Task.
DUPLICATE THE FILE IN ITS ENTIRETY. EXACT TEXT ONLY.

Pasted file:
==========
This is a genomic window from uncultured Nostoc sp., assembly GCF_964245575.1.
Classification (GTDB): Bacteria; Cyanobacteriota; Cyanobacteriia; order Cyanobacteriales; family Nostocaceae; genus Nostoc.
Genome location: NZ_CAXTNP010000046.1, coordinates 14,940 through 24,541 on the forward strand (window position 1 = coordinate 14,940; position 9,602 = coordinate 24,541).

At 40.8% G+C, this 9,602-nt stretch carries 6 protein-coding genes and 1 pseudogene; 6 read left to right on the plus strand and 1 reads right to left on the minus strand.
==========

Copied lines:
This is a genomic window from uncultured Nostoc sp., assembly GCF_964245575.1.
Classification (GTDB): Bacteria; Cyanobacteriota; Cyanobacteriia; order Cyanobacteriales; family Nostocaceae; genus Nostoc.
Genome location: NZ_CAXTNP010000046.1, coordinates 14,940 through 24,541 on the forward strand (window position 1 = coordinate 14,940; position 9,602 = coordinate 24,541).

At 40.8% G+C, this 9,602-nt stretch carries 6 protein-coding genes and 1 pseudogene; 6 read left to right on the plus strand and 1 reads right to left on the minus strand.